by Corinne H. Smith
On February 20, 1855, Henry Thoreau listed “the quadrupeds of Concord” in his journal. He named more than two dozen mammal species. The largest one he found was the Northern river otter.
This was not the first time that Thoreau outlined this group of animals. In his 1842 essay, “Natural History of Massachusetts,” he reminisced about encounters with muskrats and foxes. He was somewhat silent about the rest of the mammals said to be then living in the state. “The bear, wolf, lynx, wildcat, deer, beaver, and marten, have disappeared,” he wrote. “The otter is rarely if ever seen at present; and the mink is less common than formerly.” We can sense his dismay at having missed the chance to meet many of these creatures himself.
If we generated such a list today, we would come up with a number of animals that Thoreau never had a chance to see. Among them would be the afore-mentioned beaver and the white-tailed deer, but also the Eastern coyote.
Long-time saunterer J. Walter Brain has spent decades following in Thoreau’s footsteps, exploring the landscapes of both Concord and Lincoln. He recalls an afternoon when he was walking alone through the area behind Thoreau’s birth house and suddenly came upon a pack of at least a dozen coyotes. “They stood their ground,” he says. “They didn’t move. They didn’t make a sound. They just stared at me, the whole pack.” Walter backed up quietly, slowly, and deliberately, until he felt comfortable enough to turn away and head in another direction. It’s a memory that returns each time he passes through the neighborhood, even though the encounter took place at least fifteen years ago. He hasn’t seen coyotes there since. But his experience has led him to claim that the area framed by Old Bedford Road, Virginia Road, and Hanscom Field is “the wildest part of Concord.”
Coyotes are not strangers to us. Researchers with the Cook County Coyote Project in Illinois (http://urbancoyoteresearch.com) say that coyotes generally go unnoticed but live all around us: especially in the suburbs, in drainage ditches near shopping centers, and at the edges of overgrown acreage. On most occasions, we co-exist without interaction or interference. It is the rare rogue coyote that will attack a human. Unfortunately, when this happens, the whole species tends to be unduly blamed because of the actions of a few. Coyotes can get an unwarranted bad rap.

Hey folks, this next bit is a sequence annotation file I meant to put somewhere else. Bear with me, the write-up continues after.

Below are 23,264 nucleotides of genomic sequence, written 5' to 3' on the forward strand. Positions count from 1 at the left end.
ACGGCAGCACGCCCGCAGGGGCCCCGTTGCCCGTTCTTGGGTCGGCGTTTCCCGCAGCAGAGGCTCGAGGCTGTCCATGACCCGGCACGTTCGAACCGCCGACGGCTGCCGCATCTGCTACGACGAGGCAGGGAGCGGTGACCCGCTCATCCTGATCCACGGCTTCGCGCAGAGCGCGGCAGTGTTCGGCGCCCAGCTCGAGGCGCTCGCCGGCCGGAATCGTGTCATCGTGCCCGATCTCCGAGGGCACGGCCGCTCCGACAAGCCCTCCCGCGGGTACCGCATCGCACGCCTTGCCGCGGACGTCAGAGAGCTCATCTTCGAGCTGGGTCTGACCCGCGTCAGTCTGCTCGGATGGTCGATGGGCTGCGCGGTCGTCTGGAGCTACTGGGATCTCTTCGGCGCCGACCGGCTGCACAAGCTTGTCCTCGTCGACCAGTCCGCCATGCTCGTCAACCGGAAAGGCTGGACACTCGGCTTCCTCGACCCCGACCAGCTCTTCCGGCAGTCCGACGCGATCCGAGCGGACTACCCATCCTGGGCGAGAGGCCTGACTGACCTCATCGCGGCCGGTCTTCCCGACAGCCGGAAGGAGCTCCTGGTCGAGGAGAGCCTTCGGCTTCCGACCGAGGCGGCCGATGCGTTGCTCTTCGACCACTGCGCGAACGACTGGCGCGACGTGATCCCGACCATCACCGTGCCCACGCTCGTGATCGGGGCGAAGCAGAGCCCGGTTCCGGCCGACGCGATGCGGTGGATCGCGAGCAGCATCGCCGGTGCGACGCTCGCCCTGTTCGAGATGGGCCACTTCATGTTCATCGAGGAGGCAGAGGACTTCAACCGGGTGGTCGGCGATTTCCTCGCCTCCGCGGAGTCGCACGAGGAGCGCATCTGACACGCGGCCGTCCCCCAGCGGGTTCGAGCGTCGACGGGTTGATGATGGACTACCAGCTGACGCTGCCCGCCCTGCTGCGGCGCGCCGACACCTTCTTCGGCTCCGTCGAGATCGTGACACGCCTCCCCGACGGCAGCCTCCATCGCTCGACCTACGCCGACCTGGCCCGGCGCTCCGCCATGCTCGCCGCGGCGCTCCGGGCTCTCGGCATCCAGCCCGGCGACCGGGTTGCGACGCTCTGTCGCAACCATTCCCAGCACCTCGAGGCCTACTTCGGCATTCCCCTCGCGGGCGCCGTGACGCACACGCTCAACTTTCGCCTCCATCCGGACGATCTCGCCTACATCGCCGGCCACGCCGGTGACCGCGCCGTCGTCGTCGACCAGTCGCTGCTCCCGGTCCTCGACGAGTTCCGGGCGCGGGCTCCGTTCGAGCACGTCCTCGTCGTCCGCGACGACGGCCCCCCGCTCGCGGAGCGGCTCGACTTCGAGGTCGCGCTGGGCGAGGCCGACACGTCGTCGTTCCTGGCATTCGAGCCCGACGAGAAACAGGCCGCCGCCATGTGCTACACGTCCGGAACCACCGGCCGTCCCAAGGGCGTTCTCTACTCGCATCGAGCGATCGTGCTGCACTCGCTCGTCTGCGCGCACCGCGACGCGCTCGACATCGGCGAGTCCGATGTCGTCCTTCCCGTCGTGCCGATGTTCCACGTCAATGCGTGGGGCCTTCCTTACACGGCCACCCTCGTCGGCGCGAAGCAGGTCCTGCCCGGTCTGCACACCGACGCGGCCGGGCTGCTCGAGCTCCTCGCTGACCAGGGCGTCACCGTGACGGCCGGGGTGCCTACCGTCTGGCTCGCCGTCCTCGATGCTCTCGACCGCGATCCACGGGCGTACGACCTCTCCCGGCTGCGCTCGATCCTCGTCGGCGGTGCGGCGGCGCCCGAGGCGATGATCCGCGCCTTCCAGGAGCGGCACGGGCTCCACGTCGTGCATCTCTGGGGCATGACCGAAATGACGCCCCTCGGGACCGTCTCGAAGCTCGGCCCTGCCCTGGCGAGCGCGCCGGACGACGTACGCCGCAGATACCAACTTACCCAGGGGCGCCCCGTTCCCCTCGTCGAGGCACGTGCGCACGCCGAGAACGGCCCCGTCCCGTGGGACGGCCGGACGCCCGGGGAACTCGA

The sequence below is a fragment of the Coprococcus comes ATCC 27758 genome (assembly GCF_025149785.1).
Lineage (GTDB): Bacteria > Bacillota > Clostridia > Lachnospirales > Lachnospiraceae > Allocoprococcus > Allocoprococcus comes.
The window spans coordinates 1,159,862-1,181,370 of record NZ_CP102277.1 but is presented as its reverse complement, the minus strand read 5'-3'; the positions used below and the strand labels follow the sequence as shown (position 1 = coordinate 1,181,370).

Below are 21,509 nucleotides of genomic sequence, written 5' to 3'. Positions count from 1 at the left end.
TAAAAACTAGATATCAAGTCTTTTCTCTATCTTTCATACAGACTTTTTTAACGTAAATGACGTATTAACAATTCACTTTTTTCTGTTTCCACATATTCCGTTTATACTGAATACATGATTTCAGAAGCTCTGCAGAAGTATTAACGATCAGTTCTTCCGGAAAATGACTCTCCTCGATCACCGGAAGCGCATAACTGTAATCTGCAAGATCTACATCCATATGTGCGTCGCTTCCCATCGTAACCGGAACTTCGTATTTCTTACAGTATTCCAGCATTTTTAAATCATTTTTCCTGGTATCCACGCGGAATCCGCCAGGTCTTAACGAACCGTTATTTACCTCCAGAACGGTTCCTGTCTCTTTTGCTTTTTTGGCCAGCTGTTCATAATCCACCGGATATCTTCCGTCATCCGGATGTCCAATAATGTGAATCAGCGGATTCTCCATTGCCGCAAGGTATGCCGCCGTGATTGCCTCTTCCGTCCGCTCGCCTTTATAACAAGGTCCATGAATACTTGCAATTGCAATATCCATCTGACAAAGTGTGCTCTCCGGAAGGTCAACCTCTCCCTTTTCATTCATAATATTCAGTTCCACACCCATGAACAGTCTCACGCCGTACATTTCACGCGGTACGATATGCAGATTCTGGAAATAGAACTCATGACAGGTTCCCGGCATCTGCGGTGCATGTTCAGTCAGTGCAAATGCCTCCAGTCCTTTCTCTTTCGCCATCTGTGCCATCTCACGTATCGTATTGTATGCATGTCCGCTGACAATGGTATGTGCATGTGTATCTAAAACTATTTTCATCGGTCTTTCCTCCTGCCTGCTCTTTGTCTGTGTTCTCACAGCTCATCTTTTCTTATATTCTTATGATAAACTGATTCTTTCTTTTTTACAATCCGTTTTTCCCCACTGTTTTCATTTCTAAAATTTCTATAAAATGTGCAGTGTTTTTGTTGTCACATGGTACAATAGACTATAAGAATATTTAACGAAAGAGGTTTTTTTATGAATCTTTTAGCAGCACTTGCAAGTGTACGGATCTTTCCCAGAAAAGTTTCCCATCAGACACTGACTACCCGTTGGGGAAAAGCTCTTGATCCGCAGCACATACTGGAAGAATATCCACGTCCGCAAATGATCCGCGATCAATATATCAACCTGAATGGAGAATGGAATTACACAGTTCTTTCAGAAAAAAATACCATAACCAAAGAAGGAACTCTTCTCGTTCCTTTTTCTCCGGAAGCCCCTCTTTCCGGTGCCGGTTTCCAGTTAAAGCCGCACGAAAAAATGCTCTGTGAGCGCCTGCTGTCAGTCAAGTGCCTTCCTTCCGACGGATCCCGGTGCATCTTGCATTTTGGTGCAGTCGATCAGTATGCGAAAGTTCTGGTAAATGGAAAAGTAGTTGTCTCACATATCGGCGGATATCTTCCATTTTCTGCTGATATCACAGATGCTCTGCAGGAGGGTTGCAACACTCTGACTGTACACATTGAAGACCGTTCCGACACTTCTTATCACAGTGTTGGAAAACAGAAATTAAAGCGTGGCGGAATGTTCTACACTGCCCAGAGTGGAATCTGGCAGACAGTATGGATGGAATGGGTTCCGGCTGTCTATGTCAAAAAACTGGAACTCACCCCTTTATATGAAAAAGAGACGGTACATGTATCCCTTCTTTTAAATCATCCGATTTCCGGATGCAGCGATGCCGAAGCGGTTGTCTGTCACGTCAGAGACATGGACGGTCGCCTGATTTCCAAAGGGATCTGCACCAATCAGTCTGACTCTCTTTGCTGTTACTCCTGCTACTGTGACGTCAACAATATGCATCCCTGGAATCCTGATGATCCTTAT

You don’t have to trek out to the American prairie or plains to hear coyotes at night. Wildlife illustrator and printer Abigail Rorer once told me that she enjoyed hearing the barks and yips from the pack that lives close to her home in Petersham, out by the Quabbin Reservation on the western edge of Worcester County. She wished she knew what they were doing, and what they were saying to one another.
Because coyotes are crepuscular and appear most often at dusk and dawn, it’s rather unlikely that hikers will encounter them in the acreage behind the Thoreau birthplace in Concord. Instead, you’re apt to find mere paw prints in the mud. No worries.
And yet: “We need the tonic of wildness,” as Henry wrote. He spent many hours walking this same territory, in search of The Wild. Is it enough to know that we share this place with such creatures as coyotes? Or must a gray shadow slip past us in order for us to believe it? Should we long to be confronted with it eye to eye, as Walter once was?
I am happy enough to merely know of and to hear; I find it not necessary to experience. Still, I think Henry Thoreau would have sought the animals out. And he’d have been pleased to include “Canis latrans, Eastern coyote,” on his list of Concord’s quadrupeds.